Enrique Tarrio, ‘savvy propagandist’ for Proud Boys, set to be sentenced in Jan. 6 sedition case

WASHINGTON — Enrique Tarrio, the former chairman of the far-right Proud Boys, will be sentenced Tuesday afternoon following his conviction on a seditious conspiracy charge in connection with the Jan. 6 attack on the U.S. Capitol.

Tarrio was one of four Proud Boys found guilty of seditious conspiracy in May. Federal prosecutors are seeking a sentence of 33 years in federal prison, although U.S. District Judge Timothy Kelly sentenced Tarrio’s co-defendants to much lower terms than those sought by prosectors.

Last week, Joe Biggs was sentenced to 17 years; Zachary Rehl to 15 years; and Ethan Nordean to 18 years, tying with Oath Keepers founder Stewart Rhodes for the longest sentence given to a Jan. 6 defendant so far. Proud Boy Dominic Pezzola, the fifth defendant in the seditious conspiracy trial, was found not guilty of the top charge of seditious conspiracy but found guilty on other charges; he was sentenced to 10 years.

Federal prosecutors called Tarrio a “naturally charismatic leader, a savvy propagandist, and the celebrity Chairman of the national Proud Boys organization.” Tarrio, they said, had “influence over countless subordinate members” that he used “to organize and execute the conspiracy to forcibly stop the peaceful democratic transfer of power.”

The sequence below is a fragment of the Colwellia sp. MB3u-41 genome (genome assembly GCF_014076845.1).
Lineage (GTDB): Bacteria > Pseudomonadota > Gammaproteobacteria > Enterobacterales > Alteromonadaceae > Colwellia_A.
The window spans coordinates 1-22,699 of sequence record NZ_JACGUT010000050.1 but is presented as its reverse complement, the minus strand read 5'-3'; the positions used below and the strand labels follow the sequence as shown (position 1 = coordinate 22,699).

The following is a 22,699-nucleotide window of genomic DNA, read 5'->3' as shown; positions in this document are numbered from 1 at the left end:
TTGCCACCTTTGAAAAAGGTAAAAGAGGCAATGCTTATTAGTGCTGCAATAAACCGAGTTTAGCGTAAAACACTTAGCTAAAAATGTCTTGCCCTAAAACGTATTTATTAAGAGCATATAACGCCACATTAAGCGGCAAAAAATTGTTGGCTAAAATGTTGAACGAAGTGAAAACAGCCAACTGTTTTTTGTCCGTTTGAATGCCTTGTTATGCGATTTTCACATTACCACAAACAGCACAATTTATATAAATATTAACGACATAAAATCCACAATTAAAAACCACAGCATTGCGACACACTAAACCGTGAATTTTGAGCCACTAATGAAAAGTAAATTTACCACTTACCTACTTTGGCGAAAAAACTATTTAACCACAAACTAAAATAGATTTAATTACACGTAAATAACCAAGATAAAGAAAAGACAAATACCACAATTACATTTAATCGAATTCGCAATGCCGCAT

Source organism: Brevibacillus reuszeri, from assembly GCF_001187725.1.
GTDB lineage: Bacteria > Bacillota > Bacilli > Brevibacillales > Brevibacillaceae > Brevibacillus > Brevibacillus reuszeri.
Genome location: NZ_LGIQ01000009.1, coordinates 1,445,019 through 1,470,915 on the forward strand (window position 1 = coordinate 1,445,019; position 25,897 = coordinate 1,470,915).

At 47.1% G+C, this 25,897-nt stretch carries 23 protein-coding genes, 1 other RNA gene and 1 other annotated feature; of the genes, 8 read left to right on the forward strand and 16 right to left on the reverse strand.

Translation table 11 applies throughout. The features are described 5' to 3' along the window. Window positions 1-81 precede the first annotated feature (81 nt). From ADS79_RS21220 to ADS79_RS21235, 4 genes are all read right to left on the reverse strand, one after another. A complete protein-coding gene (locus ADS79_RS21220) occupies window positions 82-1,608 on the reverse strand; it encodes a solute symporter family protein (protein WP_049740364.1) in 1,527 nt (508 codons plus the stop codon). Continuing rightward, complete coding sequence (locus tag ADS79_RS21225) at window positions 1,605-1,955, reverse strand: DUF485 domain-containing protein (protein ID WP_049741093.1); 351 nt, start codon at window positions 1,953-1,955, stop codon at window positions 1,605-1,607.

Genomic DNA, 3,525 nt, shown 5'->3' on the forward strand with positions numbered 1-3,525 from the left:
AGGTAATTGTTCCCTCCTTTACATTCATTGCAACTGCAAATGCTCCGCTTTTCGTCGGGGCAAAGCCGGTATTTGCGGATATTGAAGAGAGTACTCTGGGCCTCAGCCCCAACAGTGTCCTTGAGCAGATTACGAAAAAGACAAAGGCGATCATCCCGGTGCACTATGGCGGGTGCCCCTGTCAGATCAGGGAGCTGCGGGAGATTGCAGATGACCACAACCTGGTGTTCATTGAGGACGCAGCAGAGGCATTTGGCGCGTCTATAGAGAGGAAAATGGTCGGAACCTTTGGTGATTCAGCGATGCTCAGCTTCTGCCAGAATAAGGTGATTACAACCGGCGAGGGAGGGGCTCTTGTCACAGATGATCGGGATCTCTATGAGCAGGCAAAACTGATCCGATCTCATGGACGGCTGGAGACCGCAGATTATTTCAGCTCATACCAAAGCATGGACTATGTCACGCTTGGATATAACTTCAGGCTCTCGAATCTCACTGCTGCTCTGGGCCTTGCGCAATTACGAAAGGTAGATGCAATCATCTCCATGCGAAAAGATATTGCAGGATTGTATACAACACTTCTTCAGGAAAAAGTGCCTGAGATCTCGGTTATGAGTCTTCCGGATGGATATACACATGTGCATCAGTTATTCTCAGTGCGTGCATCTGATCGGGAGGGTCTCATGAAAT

Tarrio was not present at the Capitol on Jan. 6, 2021; he was arrested about 48 hours ahead of the attack due to his actions at a prior pro-Donald Trump event in Washington, D.C. Tarrio knew there was a warrant out for his arrest thanks to a Washington, D.C., police lieutenant who has since been charged and pleaded not guilty. Prosecutors said the evidence suggests Tarrio “strategically calculated his arrest as a means to inspire a reaction by his followers.”

That Tarrio spent most of Jan. 6 at a hotel in Baltimore, prosecutors said, “does nothing to detract from the severity of his conduct” because he “was a general rather than a soldier.”

Tarrio, prosecutors said, is “intelligent, charming, creative, and articulate — a gifted communicator who excels at attracting followers” who “used those talents to inflame and radicalize untold numbers of followers, promoting political violence in general and orchestrating the charged conspiracies in particular.”

They argued for a terrorism sentencing enhancement in his case, saying his actions were clearly intended to influence the government.

“To Tarrio, January 6 was an act of revolution,” prosecutors wrote.

Tarrio’s defense team argued for a downward departure from the sentencing guidelines and submitted letters of support to the court, including one from Tarrio’s cousin, who has worked for Miami police for 16 years.

About 1,100 people have been charged in connection with the Jan. 6 Capitol attack, and more than 300 have been sentenced to periods of incarceration. New arrests continue to happen each week, including the recent arrests of the first person who is seen on video breaching the lower west tunnel at the Capitol and another defendant who the FBI said stormed the Capitol and filmed a TikTok in which he bragged rioters “took the White House.”

This article was originally published on NBCNews.com

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